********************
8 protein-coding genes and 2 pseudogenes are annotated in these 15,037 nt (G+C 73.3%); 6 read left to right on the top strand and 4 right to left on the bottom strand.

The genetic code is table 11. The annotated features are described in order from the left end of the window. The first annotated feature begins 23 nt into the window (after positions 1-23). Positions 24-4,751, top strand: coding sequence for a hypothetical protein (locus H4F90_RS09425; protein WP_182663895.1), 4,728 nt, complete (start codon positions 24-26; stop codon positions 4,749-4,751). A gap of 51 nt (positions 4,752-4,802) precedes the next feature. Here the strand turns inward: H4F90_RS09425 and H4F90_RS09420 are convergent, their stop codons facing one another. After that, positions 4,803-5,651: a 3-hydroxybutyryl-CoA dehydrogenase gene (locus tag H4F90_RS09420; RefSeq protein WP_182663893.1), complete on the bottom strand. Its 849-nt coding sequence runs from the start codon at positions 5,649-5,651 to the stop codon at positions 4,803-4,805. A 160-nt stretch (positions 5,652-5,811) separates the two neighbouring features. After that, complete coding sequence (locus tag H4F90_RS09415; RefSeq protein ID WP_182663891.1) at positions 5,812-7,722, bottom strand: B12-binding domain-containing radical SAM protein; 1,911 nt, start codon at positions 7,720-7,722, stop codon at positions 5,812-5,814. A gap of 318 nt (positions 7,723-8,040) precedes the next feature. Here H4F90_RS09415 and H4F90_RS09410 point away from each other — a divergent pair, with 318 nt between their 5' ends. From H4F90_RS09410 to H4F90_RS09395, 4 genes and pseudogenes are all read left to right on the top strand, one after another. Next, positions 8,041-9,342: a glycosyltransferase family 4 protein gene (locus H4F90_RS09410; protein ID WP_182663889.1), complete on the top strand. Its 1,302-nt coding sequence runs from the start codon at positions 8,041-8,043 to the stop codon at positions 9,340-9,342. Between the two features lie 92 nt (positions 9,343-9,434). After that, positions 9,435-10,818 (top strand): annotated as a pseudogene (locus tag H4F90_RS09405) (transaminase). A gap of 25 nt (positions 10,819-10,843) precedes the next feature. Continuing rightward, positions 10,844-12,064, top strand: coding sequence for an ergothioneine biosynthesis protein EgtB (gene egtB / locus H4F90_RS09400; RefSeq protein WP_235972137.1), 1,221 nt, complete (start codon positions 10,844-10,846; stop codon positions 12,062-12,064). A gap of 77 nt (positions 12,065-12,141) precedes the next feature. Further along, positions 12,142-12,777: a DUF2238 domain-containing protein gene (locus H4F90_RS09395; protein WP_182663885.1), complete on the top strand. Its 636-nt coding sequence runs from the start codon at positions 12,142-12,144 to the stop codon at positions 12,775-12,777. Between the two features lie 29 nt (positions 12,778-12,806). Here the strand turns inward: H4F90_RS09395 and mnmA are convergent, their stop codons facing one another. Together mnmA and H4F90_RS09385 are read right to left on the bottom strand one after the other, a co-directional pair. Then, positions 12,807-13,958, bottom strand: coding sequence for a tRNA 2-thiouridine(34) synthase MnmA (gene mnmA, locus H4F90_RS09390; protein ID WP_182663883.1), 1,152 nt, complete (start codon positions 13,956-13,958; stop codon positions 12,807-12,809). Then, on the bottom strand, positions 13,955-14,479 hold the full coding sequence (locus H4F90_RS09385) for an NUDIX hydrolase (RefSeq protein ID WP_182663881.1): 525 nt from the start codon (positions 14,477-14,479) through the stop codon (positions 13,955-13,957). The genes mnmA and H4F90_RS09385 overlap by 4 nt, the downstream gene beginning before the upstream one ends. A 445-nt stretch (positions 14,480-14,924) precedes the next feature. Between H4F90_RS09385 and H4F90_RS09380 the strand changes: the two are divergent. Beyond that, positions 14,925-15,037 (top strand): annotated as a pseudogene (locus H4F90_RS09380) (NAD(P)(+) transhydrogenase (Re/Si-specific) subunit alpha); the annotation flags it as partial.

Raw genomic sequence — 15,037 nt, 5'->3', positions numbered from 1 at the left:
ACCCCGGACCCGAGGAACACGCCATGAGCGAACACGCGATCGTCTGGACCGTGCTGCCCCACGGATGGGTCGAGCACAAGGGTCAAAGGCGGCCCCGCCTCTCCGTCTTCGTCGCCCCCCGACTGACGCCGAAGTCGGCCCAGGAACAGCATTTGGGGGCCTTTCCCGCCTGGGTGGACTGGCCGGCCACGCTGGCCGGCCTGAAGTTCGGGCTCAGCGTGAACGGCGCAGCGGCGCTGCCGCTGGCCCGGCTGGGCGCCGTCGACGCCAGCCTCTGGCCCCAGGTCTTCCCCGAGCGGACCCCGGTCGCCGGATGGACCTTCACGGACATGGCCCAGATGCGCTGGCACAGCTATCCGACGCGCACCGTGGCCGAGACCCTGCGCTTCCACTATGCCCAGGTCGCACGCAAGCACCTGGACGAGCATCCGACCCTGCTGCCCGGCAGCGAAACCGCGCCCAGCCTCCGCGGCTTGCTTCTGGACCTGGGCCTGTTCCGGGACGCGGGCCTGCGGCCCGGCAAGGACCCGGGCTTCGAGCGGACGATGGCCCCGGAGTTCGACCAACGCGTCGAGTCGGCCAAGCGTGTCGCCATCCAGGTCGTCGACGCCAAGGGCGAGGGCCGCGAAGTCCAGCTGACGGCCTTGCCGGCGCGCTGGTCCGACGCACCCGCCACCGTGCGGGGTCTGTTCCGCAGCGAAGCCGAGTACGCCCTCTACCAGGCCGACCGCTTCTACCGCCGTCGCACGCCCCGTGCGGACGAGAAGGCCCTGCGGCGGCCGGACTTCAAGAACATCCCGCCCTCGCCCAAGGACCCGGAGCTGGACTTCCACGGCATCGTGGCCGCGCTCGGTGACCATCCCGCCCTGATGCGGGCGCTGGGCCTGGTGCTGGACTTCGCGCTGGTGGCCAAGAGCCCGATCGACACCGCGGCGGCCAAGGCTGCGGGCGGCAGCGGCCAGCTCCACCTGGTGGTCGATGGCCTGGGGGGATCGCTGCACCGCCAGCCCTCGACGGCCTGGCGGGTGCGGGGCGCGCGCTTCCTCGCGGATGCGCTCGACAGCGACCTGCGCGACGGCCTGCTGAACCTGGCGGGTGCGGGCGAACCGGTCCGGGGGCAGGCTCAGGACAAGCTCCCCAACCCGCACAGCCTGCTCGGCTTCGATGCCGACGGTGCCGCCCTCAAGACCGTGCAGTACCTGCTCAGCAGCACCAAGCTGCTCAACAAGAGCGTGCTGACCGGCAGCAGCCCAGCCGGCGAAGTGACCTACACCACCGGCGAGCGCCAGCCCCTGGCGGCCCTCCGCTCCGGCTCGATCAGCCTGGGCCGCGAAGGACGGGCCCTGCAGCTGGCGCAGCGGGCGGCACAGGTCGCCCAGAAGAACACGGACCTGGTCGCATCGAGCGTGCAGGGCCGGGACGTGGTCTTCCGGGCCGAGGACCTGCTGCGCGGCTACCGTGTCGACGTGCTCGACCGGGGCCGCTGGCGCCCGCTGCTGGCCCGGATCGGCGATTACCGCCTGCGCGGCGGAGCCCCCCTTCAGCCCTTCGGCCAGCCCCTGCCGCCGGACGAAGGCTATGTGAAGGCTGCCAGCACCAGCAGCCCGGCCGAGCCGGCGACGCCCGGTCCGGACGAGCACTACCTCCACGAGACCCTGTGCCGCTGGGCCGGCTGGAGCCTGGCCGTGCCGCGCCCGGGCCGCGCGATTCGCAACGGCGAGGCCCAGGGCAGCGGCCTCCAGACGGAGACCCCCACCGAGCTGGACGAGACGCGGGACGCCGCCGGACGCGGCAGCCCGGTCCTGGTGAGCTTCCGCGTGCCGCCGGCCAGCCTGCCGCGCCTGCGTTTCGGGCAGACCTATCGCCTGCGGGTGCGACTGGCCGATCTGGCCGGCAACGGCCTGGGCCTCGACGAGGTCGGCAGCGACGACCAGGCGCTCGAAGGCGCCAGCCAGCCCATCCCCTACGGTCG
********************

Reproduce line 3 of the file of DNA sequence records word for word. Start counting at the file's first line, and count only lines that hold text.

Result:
Raw genomic sequence — 15,037 nt, 5'->3', positions numbered from 1 at the left: